Charitable organizations and memorial funds. Many families have found considerable solace in creating a charitable fund to benefit others as a way to honor the memory of their deceased child. Such organizations can provide scholarships, donate to medical research, address social and community needs, and otherwise do good in the world. The money for establishing such a fund may come from many sources described above such as excess insurance proceeds, crowdfunding donations, and even digital asset revenues. If establishing such a fund makes sense in your circumstances, getting help from an attorney or the planned giving department of an existing charitable institution is an important step. There are many legal and tax implications; but with the right help, such a fund can be a wonderful way of remembering your loved one and making their presence felt far and wide for decades to come.
Estate planning updates. After a child’s death, you should also remember to update your estate planning documents. In many cases, estate planning documents like wills and trusts are drafted in a way that do not require the removal of the child’s name after the child’s death. Instead, estate planning documents are often drafted to automatically address the scenario where one of your children has predeceased you, thereby relieving you of the need to update the documents. It may be necessary to update documents in some cases, however, such as when specific property is designated to pass to a particular child and that child has passed away.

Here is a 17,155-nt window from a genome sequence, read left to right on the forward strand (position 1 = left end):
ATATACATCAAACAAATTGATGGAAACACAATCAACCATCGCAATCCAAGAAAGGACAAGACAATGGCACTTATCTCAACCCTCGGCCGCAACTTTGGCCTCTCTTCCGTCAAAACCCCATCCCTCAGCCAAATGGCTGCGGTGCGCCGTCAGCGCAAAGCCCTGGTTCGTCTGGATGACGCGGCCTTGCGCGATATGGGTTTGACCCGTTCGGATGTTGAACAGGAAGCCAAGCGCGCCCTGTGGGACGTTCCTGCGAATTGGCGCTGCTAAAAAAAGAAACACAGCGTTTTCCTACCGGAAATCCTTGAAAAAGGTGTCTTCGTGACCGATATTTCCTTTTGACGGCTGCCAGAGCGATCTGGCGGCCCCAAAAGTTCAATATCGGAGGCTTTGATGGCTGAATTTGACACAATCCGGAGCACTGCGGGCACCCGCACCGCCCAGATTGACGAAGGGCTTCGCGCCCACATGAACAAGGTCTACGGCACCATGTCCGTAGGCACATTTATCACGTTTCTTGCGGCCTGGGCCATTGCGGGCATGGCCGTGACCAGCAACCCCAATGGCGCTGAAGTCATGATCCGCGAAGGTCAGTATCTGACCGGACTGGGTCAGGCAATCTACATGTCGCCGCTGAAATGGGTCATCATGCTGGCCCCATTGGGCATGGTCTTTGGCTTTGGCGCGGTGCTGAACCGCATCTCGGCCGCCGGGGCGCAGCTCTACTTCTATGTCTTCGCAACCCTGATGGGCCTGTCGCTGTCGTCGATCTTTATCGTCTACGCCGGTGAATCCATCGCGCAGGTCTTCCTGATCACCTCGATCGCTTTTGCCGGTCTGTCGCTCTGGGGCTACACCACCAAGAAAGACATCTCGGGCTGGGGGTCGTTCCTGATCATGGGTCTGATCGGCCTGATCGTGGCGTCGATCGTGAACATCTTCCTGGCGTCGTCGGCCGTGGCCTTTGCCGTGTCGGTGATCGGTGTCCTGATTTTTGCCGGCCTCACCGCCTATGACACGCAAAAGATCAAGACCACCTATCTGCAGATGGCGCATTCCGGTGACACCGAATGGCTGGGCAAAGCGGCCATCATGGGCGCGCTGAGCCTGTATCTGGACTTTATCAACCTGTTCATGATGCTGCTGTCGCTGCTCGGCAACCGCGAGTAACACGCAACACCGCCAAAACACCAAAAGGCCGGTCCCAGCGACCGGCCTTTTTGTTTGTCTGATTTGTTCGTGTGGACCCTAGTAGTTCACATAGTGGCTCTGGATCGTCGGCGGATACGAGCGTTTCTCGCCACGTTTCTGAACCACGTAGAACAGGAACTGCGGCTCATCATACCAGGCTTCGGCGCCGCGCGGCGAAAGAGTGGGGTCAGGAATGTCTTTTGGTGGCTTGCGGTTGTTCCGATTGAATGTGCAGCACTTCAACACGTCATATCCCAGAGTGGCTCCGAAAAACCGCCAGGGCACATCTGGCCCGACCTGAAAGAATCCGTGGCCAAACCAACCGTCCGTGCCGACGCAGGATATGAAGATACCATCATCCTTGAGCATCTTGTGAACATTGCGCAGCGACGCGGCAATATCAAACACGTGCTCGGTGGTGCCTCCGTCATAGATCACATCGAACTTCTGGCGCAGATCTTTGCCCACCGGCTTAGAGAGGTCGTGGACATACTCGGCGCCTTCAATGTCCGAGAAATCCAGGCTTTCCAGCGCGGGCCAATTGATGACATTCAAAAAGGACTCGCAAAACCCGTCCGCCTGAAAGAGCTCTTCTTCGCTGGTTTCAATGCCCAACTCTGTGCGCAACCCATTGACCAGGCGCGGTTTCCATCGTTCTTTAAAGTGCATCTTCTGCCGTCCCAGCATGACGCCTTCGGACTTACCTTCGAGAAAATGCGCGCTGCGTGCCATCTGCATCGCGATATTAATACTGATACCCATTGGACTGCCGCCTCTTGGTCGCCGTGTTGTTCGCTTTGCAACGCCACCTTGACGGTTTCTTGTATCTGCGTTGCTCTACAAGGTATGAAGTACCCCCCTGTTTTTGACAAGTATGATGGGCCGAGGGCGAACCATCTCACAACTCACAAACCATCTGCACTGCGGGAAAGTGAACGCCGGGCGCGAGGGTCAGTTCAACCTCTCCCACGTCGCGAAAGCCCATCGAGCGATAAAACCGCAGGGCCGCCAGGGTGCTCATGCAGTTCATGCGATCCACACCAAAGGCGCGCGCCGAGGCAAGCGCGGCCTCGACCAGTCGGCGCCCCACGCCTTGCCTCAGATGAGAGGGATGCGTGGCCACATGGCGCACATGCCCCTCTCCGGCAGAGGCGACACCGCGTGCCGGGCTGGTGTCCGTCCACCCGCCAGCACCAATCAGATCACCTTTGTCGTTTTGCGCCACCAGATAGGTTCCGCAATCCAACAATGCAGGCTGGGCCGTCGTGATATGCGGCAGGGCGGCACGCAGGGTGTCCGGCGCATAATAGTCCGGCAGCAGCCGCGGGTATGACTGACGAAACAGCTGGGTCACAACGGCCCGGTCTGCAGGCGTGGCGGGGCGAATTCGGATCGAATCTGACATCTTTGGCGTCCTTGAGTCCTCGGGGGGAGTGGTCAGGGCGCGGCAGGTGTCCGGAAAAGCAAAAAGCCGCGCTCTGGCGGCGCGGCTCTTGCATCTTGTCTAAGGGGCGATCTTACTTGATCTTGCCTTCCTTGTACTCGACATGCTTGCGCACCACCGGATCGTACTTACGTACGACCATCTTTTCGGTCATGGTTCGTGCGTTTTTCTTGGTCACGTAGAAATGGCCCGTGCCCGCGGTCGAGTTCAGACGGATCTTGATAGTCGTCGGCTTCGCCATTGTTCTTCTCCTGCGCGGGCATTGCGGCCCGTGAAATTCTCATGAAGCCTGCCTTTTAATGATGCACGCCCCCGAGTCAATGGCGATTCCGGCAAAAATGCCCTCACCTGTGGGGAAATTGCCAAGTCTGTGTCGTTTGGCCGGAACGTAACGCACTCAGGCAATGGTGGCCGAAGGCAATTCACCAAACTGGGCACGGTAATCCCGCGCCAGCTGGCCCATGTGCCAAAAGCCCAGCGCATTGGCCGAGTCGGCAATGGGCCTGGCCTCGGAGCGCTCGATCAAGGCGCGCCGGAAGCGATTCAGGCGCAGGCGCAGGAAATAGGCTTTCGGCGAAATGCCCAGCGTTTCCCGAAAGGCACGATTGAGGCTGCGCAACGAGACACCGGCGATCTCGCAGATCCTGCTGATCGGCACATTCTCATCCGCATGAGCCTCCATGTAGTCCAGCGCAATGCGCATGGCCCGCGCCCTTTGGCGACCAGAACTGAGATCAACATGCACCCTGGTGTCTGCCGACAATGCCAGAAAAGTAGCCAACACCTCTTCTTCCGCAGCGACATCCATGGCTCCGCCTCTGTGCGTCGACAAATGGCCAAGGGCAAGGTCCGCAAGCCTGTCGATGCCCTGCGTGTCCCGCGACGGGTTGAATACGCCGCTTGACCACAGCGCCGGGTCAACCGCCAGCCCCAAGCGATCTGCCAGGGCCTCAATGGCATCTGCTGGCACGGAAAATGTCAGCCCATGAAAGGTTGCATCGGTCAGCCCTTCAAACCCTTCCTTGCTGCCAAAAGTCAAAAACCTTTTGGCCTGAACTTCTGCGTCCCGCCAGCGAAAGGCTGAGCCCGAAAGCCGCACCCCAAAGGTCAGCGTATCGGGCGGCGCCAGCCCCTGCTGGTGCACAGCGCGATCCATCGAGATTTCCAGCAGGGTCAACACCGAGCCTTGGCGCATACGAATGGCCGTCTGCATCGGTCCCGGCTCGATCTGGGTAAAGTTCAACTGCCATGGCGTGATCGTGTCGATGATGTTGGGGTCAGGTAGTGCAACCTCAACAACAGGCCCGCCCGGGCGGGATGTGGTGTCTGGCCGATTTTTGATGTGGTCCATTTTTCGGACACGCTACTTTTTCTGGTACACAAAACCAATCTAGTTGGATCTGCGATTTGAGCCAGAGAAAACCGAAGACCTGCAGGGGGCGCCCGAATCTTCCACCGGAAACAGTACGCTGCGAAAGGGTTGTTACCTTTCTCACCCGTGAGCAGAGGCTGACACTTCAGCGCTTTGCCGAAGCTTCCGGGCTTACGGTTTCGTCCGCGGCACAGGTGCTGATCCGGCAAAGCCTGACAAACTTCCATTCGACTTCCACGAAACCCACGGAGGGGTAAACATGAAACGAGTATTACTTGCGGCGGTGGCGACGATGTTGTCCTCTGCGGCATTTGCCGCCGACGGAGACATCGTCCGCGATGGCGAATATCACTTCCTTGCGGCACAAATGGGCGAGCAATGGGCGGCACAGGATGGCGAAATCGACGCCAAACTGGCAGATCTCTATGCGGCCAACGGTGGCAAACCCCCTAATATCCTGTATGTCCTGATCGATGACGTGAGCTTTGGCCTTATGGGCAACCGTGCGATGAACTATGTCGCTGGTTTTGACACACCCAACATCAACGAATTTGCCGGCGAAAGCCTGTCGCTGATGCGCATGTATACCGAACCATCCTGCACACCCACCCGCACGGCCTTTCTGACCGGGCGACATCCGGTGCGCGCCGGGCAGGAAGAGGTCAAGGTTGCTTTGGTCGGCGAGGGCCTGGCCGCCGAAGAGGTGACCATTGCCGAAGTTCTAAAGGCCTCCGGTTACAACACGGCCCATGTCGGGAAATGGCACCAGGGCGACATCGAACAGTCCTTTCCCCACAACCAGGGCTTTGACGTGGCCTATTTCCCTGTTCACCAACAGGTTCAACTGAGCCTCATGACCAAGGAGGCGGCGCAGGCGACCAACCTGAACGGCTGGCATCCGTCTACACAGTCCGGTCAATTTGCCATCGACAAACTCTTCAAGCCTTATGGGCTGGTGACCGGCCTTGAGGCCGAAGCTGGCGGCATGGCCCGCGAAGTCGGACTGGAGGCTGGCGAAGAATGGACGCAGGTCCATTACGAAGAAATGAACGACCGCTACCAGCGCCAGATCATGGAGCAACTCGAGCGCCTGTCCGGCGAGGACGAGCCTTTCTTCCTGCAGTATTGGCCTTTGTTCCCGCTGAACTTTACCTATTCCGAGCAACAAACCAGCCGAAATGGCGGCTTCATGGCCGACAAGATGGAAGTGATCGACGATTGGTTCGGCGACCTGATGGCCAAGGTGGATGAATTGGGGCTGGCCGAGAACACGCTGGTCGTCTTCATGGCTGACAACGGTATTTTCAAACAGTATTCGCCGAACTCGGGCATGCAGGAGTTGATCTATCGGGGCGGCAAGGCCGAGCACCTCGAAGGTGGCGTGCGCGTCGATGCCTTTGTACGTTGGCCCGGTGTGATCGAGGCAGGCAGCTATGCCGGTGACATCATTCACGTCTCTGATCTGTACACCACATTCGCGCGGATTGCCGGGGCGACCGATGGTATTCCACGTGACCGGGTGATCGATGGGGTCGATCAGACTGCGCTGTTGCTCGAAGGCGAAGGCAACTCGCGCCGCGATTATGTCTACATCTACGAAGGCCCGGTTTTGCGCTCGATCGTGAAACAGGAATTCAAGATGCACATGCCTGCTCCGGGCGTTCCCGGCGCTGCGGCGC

Additionally, you should update your beneficiary designations if you have named your child as a beneficiary on a life insurance policy or a retirement account, such as an IRA or 401k. In some cases, naming a deceased individual as the beneficiary of an insurance policy or retirement account can have significant adverse legal and tax consequences.
The Parade of Horribles
Thinking, nevermind talking, about the death of a minor child is a parent's worse nightmare. But, I always advise my clients that my job to discuss the parade of horribles they do not want to discuss or think about, or that keep them up at night. And, high on that list of horribles is thinking about and handling the financial and legal aspects of a child’s death are the last thing that anyone would ever want to do. But help is available if your estate planning attorney has experience with these types of tasks. He or she can be a valuable resource when you need a helping hand. Give us a call at 301.892.2713 or click here for a complimentary 30-minute consultation if we can help you or someone you know in any way. We are here for you, in person or virtually, at this most difficult time in your life.